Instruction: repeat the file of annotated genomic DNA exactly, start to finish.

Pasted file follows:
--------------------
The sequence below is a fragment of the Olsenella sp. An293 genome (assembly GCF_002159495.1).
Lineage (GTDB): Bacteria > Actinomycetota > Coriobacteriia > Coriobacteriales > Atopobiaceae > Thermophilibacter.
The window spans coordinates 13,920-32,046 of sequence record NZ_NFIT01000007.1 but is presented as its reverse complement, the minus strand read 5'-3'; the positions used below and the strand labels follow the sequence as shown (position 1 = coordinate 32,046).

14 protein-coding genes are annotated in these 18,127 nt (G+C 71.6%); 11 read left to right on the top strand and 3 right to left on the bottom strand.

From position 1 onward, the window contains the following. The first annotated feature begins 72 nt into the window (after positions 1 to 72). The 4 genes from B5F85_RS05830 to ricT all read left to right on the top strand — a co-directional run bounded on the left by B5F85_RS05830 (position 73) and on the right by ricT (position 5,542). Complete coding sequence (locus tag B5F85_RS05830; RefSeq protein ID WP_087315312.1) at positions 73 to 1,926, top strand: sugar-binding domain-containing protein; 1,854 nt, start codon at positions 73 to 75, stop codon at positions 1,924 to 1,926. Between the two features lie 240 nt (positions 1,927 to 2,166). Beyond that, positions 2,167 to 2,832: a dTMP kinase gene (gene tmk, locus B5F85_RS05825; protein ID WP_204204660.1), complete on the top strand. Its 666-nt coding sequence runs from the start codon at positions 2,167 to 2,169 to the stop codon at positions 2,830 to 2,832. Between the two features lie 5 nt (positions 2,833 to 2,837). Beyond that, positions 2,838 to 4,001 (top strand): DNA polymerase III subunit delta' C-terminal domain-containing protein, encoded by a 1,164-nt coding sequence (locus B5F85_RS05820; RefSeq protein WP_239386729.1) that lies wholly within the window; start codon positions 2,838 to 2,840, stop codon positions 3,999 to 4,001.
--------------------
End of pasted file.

The sequence below is a fragment of the Olsenella sp. An293 genome (assembly GCF_002159495.1).
Lineage (GTDB): Bacteria > Actinomycetota > Coriobacteriia > Coriobacteriales > Atopobiaceae > Thermophilibacter.
The window spans coordinates 13,920-32,046 of sequence record NZ_NFIT01000007.1 but is presented as its reverse complement, the minus strand read 5'-3'; the positions used below and the strand labels follow the sequence as shown (position 1 = coordinate 32,046).

14 protein-coding genes are annotated in these 18,127 nt (G+C 71.6%); 11 read left to right on the top strand and 3 right to left on the bottom strand.

From position 1 onward, the window contains the following. The first annotated feature begins 72 nt into the window (after positions 1 to 72). The 4 genes from B5F85_RS05830 to ricT all read left to right on the top strand — a co-directional run bounded on the left by B5F85_RS05830 (position 73) and on the right by ricT (position 5,542). Complete coding sequence (locus tag B5F85_RS05830; RefSeq protein ID WP_087315312.1) at positions 73 to 1,926, top strand: sugar-binding domain-containing protein; 1,854 nt, start codon at positions 73 to 75, stop codon at positions 1,924 to 1,926. Between the two features lie 240 nt (positions 1,927 to 2,166). Beyond that, positions 2,167 to 2,832: a dTMP kinase gene (gene tmk, locus B5F85_RS05825; protein ID WP_204204660.1), complete on the top strand. Its 666-nt coding sequence runs from the start codon at positions 2,167 to 2,169 to the stop codon at positions 2,830 to 2,832. Between the two features lie 5 nt (positions 2,833 to 2,837). Beyond that, positions 2,838 to 4,001 (top strand): DNA polymerase III subunit delta' C-terminal domain-containing protein, encoded by a 1,164-nt coding sequence (locus B5F85_RS05820; RefSeq protein WP_239386729.1) that lies wholly within the window; start codon positions 2,838 to 2,840, stop codon positions 3,999 to 4,001.